After that, I found a way to the task, so I decided to call it night. Earlier, I was thinking of going to Hackney Wick and finding a crouching party all night long. So I made a few phone calls early in the day to find out what was happening. But that weekend was also Glastonbury, so many of the people I knew were absent. So I thought it would be better to go home, sleep for a few hours and then wake up at dawn.
Where did you go at that time?
At dawn, after 6am, I photographed a real estate property on the edge of Brick Lane. But at that time there was no one, so I took an architectural photo. I have always been very fascinated by the architecture of the 70’s. That’s how I came across grime music. I was filming real estate in southern London, so I just met people there and music was the local language of young people.
Finally, I went back intensely for the last hour trying to take a photo in Brick Lane. It wasn’t easy, but the results came out. Since then, I’ve been editing my photos and have a satisfying shared portfolio.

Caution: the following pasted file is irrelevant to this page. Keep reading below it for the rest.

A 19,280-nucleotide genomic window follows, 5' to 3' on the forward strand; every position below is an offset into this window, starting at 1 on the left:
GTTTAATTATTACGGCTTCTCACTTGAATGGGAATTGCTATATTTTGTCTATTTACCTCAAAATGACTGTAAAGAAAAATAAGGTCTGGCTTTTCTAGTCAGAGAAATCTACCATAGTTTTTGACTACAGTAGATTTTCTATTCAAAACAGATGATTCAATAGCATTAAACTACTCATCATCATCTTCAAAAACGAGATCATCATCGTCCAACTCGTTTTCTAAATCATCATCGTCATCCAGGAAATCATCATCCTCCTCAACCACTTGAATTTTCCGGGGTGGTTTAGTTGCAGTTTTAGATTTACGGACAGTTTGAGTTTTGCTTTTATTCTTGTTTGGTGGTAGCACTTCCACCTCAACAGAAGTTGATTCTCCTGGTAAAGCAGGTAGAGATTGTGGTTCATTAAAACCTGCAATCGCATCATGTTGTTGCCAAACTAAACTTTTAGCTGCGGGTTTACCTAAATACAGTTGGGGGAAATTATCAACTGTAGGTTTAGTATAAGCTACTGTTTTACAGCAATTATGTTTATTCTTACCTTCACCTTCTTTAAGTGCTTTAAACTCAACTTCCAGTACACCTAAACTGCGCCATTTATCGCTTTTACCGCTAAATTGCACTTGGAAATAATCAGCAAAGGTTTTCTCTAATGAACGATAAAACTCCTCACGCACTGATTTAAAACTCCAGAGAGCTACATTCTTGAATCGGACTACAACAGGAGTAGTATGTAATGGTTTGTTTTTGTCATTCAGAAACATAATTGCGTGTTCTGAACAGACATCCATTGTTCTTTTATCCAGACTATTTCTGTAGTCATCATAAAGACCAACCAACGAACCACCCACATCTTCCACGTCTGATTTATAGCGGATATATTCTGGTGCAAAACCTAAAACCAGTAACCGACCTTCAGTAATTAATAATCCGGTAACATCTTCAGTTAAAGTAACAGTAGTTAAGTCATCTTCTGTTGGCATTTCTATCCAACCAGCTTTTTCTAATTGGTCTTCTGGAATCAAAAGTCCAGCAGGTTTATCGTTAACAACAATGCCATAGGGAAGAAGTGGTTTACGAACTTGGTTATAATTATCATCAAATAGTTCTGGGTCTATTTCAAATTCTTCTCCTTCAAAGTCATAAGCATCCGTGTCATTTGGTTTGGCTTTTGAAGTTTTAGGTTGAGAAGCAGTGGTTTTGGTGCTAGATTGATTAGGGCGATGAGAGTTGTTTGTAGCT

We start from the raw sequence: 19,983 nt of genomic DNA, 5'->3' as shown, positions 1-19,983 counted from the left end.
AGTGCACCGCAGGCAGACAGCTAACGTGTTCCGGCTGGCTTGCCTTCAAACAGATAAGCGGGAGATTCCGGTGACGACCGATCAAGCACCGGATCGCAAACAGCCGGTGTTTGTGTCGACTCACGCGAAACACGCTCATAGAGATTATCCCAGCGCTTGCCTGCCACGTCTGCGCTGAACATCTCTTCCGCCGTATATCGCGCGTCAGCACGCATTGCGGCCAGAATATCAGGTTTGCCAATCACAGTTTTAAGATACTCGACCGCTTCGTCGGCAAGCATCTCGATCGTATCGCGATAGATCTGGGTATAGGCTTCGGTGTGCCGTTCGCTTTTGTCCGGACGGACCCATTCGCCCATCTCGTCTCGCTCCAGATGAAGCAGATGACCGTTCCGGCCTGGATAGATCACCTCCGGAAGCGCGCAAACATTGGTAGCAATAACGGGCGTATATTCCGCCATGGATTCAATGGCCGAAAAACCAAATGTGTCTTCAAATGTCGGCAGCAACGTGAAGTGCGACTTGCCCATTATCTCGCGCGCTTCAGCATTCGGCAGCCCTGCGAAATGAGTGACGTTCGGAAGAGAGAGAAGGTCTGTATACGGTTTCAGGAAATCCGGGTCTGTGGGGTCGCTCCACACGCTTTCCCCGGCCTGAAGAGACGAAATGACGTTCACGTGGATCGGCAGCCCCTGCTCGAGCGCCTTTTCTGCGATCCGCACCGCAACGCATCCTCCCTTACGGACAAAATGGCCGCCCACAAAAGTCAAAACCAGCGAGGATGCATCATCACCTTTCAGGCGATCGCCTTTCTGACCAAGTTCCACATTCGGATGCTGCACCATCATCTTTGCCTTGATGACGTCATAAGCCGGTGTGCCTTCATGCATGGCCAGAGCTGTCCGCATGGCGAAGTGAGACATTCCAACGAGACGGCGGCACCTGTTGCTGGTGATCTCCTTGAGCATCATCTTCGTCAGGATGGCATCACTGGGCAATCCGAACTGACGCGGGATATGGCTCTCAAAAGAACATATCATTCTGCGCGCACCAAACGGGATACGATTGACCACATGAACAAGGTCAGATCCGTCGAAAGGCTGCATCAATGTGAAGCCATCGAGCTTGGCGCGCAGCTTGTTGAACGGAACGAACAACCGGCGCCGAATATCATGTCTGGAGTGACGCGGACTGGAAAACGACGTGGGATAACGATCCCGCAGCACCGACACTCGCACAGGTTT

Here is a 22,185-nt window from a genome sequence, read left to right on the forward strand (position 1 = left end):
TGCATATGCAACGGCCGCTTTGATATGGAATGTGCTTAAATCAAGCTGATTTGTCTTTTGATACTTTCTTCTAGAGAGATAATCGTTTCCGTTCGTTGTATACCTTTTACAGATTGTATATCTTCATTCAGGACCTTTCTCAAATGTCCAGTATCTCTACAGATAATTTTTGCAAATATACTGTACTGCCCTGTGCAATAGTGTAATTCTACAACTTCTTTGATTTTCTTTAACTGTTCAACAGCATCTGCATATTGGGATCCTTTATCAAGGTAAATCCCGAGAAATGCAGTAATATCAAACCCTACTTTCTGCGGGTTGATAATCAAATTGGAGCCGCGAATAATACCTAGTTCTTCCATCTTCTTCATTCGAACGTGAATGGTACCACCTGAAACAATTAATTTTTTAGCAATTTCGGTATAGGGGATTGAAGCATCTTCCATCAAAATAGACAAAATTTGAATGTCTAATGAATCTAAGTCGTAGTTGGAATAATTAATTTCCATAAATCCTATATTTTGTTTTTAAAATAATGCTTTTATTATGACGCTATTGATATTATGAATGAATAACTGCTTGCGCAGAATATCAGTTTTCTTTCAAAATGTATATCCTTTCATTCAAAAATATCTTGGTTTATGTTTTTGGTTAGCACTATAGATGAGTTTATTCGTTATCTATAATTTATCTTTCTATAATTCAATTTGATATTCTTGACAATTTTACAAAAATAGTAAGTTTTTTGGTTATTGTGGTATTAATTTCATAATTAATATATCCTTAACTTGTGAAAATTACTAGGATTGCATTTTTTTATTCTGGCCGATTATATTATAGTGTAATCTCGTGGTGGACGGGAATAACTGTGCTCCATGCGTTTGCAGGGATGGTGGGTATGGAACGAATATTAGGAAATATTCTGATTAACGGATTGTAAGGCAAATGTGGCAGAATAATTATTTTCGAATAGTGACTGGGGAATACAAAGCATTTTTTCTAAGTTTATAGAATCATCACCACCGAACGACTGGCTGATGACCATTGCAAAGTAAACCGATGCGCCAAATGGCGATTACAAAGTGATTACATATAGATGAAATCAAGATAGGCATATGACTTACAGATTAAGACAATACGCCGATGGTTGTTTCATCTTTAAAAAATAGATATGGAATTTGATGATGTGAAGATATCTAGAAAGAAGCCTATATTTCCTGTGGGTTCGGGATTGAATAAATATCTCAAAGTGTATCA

You haven’t done street snaps for about 10 years. Has anything changed?
Not so when it comes to people’s reactions. It has always been difficult. There was resistance even 10 to 20 years ago. So I don’t say it has changed that much.
But for myself, there have been major changes. When I was in China and India, I learned a lot about Taoism and the concept of the least resistant way. Since then, I’ve noticed myself taking pictures differently.
For example, there was a time this weekend when two Bangladeshi women were on the bench and didn’t want to take pictures. So I sat next to them and talked to them. Traveling is always my destination, so I didn’t have to take a picture.
If you come across someone who doesn’t want to take a picture, but isn’t seemingly hostile, you’ve learned to take advantage of that moment to pause the day. Sit next to them and just talk. They may not want to take pictures, but they can still talk to them. And they can be interesting people.
Now, when I was sitting and looking in the opposite direction, I found another photo. This guy sitting on a stump on a highway. So he was just sitting with this woman and she was able to explore the situation while talking.
For me, photography is about putting yourself in a zone where you can take your own pictures. I think the photo will come. It’s not about making photos. Is to take a picture. Those are the moments given to us. So it’s about putting yourself in a zone where you can receive those moments.